Assessment of Oilfield Souring Mechanisms by Mass Spectrometry Analysis of the Sulfur Isotopes Ratio
- Marcio de Oliveira Martins (Petrobras) | Luiz Carlos do Carmo Marques (Petrobras)
- Document ID
- Society of Petroleum Engineers
- International Oil Conference and Exhibition in Mexico, 31 August-2 September, Cancun, Mexico
- Publication Date
- Document Type
- Conference Paper
- 2006. Society of Petroleum Engineers
- 5.4.10 Microbial Methods, 4.3.4 Scale, 5.2 Reservoir Fluid Dynamics, 1.6 Drilling Operations, 4.1.2 Separation and Treating, 4.1.5 Processing Equipment, 2 Well Completion, 5.4.1 Waterflooding, 4.6 Natural Gas, 5.5 Reservoir Simulation, 4.2.3 Materials and Corrosion, 2.7.1 Completion Fluids, 3 Production and Well Operations
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Reservoir souring is defined as the increase mass of gaseous Hydrogen Sulfide (H2S) per unit mass of produced fluids. Unless the onset of H2S takes place either during the appraisal of the well or in the very early stages of oil and/or gas production, it is not quite straightforward to identify the origin of souring. Under reservoir conditions, H2S is extremely reactive thus being able to react with native H2S-sequestering agents and be converted to metallic sulfides, elemental sulfur or organic sulfur compounds. This phenomenon can account for the delay of the onset of souring in the producer wells.
It is a common practice in offshore facilities to prepare the drilling, completion and work-over fluids using seawater which is rich in sulfate and contains sulfate-reducing-bacteria (SRB). Should these fluids be lost to formation there is potential of (anthropogenic) reservoir souring promoted by these bacteria. In most situations, these fluids have always to bear the blame of reservoir souring (and many other problems). But it is not always correct to blame these fluids, because huge amounts of treated seawater are also injected in the formation (water flooding) for secondary recovery. Besides, H2S may be derived from non-anthropogenic sources. Consequently, a given souring problem may be derived from different sources and the existence of multiple possibilities render the souring identification a kind of difficult sometimes. But, this problem can be solved with the aid of instrumental analytical tools.
The sulfur isotopic ratio (34S/32S) determination by Mass Spectrometry (MS) has been used to identify the H2S genesis, a key to properly address this controversial issue. This paper focuses on the use of this analytical tool to determine the sulfur isotope ratio and, therefore, to identify the source of souring. This paper also presents case histories on the use of MS to address souring problems that took place after workover jobs done in Campos Basin. Some aspects of reservoir souring mechanisms and SRB behavior are discussed as well.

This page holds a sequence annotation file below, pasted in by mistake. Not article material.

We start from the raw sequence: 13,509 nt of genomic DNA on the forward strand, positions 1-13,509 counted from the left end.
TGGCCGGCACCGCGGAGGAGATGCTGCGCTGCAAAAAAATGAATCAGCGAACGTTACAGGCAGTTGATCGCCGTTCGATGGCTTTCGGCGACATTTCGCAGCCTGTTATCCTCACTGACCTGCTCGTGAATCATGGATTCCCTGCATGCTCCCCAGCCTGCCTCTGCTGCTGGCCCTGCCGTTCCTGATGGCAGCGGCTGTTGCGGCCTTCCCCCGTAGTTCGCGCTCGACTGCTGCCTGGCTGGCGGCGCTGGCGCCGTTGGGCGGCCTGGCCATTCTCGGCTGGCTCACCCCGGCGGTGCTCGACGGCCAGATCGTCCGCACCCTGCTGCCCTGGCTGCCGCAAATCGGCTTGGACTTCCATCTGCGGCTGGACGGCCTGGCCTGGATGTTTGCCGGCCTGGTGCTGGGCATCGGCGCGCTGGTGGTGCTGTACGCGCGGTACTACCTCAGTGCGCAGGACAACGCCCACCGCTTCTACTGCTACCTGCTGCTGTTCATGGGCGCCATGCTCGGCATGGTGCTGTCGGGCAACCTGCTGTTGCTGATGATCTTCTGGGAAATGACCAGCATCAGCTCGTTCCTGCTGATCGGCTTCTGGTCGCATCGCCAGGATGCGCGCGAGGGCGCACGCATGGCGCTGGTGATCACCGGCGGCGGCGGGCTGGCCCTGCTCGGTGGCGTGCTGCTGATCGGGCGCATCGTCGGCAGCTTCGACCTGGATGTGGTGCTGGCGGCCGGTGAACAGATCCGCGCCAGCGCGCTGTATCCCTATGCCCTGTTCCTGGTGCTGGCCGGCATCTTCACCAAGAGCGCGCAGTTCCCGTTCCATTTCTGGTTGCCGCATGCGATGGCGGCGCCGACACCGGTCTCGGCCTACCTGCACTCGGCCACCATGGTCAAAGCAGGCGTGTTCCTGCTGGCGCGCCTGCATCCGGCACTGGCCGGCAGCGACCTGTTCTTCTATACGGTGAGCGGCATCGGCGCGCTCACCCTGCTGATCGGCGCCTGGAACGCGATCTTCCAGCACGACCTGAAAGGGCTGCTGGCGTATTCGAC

Seawater is the only fluid available in large amounts for most production facilities in marine environments. So, this fluid is frequently used as injection water. By the same token, seawater is also used to prepare the different fluids employed in drilling, completion and workover operations. A high sulfate concentration (circa 2800 mg/L), a relatively low salinity (compared to formation water) and the presence of native SRB render the seawater a potential vector for SRB growth in the reservoir. So, when seawater is mixed with formation water it may generate an operational window for SRB growth and reservoir souring.
In spite of microbiological monitoring of injection seawater quality be carried out on a regular basis, in the long term, it is impossible to keep any seawater injection system SRB-free and sterile along the productive life cycle of the wells. A long term plan to deal with this crucial problem still remains elusive. A recent survey shows that souring problems related to seawater injection are experienced by many operators worldwide.(1)
An approach which has been adopted by Petrobras to deal with the problem in new projects is to complete the producers with sour-service (2) equipments/materials, if they will go through the influence of seawater from injectors. As per our current understanding the extra capital expenditure to complete the producers with special alloys - rather than ordinary steel - is completely necessary to rule out any possibility of catastrophic corrosion problems as sulfide stress cracking.(3) Besides safety concerns, another key point to support this approach is the workover cost (deepwater-rig costs are huger than ever in history) to replace ordinary steel materials and tubulars by sour service ones.
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